Rhino Inside Game by hrntsm - 3

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Hands-on with RhinoInside and Unity to create a game where you can get the ball to the goal.

Unknown VersionMIT LicenseUpdated 2 days agoCreated on June 28th, 2020
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RhinoInsideGame

This is a document from the hands-on session at the Tokyo AEC Industry Dev Group on July 04, 2020. Hands-on with RhinoInside and Unity to create a game where you can get the ball to the goal.

Image of finished product

Hands-on

0. Environment

  • Clone RhinoInside Repository

  • RhinoWIP

  • Unity2019.4.1.f1

  • Rider2020.1

    • VisualStudio, VSCode is okey
    • Please install Unity debugger each software
      • Rider
        • Nothing to extra install file
      • Visual Studio
        • Install there things about unity from Visual Studio Installer
      • VS Code
        • Install Extensions of Debugger for Unity
      • Editer setting in unity

1. Using Rhino in Unity

1.1 Enabling RhinoInside to launch

  • Create a folder under Asset named “Scripts” and put "Convert.cs " into Script folder and create “LoftSurface.cs”
  • Create a folder under Asset named “Plugins” and put it in the “RhinoCommon.dll” file.
    • Convert.cs and RhinoCommon.dll are in cloned RhinoInside repository
  • Create a folder under Asset named “Editor” and create "RhinoInsideUI.cs
    • The “Editor” named folder is used in special treatment, so please do not use the name of the folder by mistake.
  • Scripting the following in RhinoInisdeUI.cs and start Rhino from your Unity editor
using System;
using System.IO;

using UnityEngine;
using UnityEditor;

using Rhino.Runtime.InProcess;

[ExecuteInEditMode]
public class RhinoInsideUI : MonoBehaviour
{
    [MenuItem("Rhino/Start RhinoInside")]
    public static void StartRhinoInside()
    {
        string rhinoSystemDir = Path.Combine(Environment.GetFolderPath(Environment.SpecialFolder.ProgramFiles), "Rhino WIP", "System");
        var path = Environment.GetEnvironmentVariable("PATH");
        Environment.SetEnvironmentVariable("PATH", path + ";" + rhinoSystemDir);
        GC.SuppressFinalize(new RhinoCore(new string[] { "/scheme=Unity", "/nosplash" }, WindowStyle.Minimized));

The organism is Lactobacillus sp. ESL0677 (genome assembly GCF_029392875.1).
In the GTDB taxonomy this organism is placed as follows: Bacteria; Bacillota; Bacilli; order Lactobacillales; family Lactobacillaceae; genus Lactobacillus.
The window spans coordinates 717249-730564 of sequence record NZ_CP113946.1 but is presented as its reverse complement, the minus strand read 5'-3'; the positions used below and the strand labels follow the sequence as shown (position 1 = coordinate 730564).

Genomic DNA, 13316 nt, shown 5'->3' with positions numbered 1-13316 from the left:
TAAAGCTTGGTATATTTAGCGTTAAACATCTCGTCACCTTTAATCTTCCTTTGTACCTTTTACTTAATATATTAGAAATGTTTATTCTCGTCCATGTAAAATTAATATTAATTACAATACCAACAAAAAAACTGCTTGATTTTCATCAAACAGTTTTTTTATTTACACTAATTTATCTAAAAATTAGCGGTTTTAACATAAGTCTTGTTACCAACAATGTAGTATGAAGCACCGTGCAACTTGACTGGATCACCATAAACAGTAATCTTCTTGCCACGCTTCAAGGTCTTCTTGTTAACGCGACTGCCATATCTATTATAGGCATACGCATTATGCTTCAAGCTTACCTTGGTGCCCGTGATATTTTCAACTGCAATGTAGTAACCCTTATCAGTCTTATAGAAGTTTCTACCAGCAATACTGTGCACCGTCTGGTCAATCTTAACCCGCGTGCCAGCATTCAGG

}
}

1.2 Make surface in Rhino

  • Make loft surface
    • First, make it in Rhino

1.3 Make surface in Rhino"Inside"

  • Next, make it in RhinoInside
    • Create a control point first.
public class RhinoInsideUI : MonoBehaviour
{
    public static void StartRhinoInside()
    {
        // ....
    }

    [MenuItem("Rhino/Create Loft Surface")]
    public static void Create()
    {
        var surface = new GameObject("Loft Surface");
        surface.AddComponent<LoftSurface>();
        CreateLoft(surface);
    }

    private static void CreateLoft(GameObject surface)
    {
        surface.AddComponent<MeshFilter>();

        // Surface color
        var material = new Material(Shader.Find("Standard"))
        {
            color = new Color(1.0f, 0.0f, 0.0f, 1.0f)
        };
        surface.AddComponent<MeshRenderer>().material = material;
        // dont receive shadow setting
        surface.GetComponent<MeshRenderer>().receiveShadows = false;

        // control point color
        var cpMaterial = new Material(Shader.Find("Standard"))
        {
            color = new Color(0.2f, 0.2f, 0.8f, 1f)
        };

        // make control point
        for (int i = 0; i < 4; i++)
        {
            for (int j = 0; j < 4; j++)
            {
                int num = 4 * i + j;
                var controlSphere = GameObject.CreatePrimitive(PrimitiveType.Sphere);
                controlSphere.name = "Sphere" + num;
                controlSphere.transform.parent = surface.transform;
                controlSphere.transform.localScale = new Vector3(0.5f, 0.5f, 0.5f);
                controlSphere.transform.position = new Vector3( i * 5f, 0, j * 5f);
                controlSphere.GetComponent<MeshRenderer>().material = cpMaterial;
            }
        }
    }
}
  • Create a loft surface with the control points you’ve created
using System.Collections;
using System.Collections.Generic;
using UnityEngine;
using Rhino.Geometry;

#if UNITY_EDITOR
using UnityEditor;
#endif

#if UNITY_EDITOR
[ExecuteInEditMode]
#endif
public class LoftSurface : MonoBehaviour
{
    void Update()
    {
        var controlPoints  = new List<List<Vector3>>();

        int i = 0;
        List<Vector3> controlPointsRow = null;
        foreach (UnityEngine.Transform controlSphere in transform)